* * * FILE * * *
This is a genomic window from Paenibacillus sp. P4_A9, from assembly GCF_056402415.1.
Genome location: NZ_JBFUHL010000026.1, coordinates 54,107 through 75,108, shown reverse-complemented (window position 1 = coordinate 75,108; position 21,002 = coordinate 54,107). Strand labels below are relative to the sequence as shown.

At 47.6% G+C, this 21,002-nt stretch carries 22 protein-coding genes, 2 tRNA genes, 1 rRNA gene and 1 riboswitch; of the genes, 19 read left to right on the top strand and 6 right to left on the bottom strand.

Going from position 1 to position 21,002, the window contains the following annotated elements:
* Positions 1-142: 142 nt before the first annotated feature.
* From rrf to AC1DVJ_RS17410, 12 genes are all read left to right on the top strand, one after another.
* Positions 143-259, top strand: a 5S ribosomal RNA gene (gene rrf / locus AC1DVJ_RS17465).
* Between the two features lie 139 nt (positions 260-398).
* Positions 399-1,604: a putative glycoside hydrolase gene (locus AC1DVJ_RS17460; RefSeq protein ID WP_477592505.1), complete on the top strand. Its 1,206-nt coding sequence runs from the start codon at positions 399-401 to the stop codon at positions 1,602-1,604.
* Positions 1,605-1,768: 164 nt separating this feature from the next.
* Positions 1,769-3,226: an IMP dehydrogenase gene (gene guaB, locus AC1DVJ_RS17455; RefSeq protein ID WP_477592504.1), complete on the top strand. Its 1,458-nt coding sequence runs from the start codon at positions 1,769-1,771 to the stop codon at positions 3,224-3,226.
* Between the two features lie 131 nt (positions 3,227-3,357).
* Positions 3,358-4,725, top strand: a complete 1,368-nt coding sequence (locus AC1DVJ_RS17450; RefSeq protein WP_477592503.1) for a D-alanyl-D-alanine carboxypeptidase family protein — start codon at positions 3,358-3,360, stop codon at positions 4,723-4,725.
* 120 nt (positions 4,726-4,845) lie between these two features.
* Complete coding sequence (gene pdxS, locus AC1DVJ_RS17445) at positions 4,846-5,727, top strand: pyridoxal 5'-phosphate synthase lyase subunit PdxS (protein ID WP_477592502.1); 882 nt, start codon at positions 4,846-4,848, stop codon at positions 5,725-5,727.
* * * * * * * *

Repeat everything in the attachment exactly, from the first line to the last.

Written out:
This is a genomic window from Paenibacillus sp. P4_A9, from assembly GCF_056402415.1.
Genome location: NZ_JBFUHL010000026.1, coordinates 54,107 through 75,108, shown reverse-complemented (window position 1 = coordinate 75,108; position 21,002 = coordinate 54,107). Strand labels below are relative to the sequence as shown.

At 47.6% G+C, this 21,002-nt stretch carries 22 protein-coding genes, 2 tRNA genes, 1 rRNA gene and 1 riboswitch; of the genes, 19 read left to right on the top strand and 6 right to left on the bottom strand.

Going from position 1 to position 21,002, the window contains the following annotated elements:
* Positions 1-142: 142 nt before the first annotated feature.
* From rrf to AC1DVJ_RS17410, 12 genes are all read left to right on the top strand, one after another.
* Positions 143-259, top strand: a 5S ribosomal RNA gene (gene rrf / locus AC1DVJ_RS17465).
* Between the two features lie 139 nt (positions 260-398).
* Positions 399-1,604: a putative glycoside hydrolase gene (locus AC1DVJ_RS17460; RefSeq protein ID WP_477592505.1), complete on the top strand. Its 1,206-nt coding sequence runs from the start codon at positions 399-401 to the stop codon at positions 1,602-1,604.
* Positions 1,605-1,768: 164 nt separating this feature from the next.
* Positions 1,769-3,226: an IMP dehydrogenase gene (gene guaB, locus AC1DVJ_RS17455; RefSeq protein ID WP_477592504.1), complete on the top strand. Its 1,458-nt coding sequence runs from the start codon at positions 1,769-1,771 to the stop codon at positions 3,224-3,226.
* Between the two features lie 131 nt (positions 3,227-3,357).
* Positions 3,358-4,725, top strand: a complete 1,368-nt coding sequence (locus AC1DVJ_RS17450; RefSeq protein WP_477592503.1) for a D-alanyl-D-alanine carboxypeptidase family protein — start codon at positions 3,358-3,360, stop codon at positions 4,723-4,725.
* 120 nt (positions 4,726-4,845) lie between these two features.
* Complete coding sequence (gene pdxS, locus AC1DVJ_RS17445) at positions 4,846-5,727, top strand: pyridoxal 5'-phosphate synthase lyase subunit PdxS (protein ID WP_477592502.1); 882 nt, start codon at positions 4,846-4,848, stop codon at positions 5,725-5,727.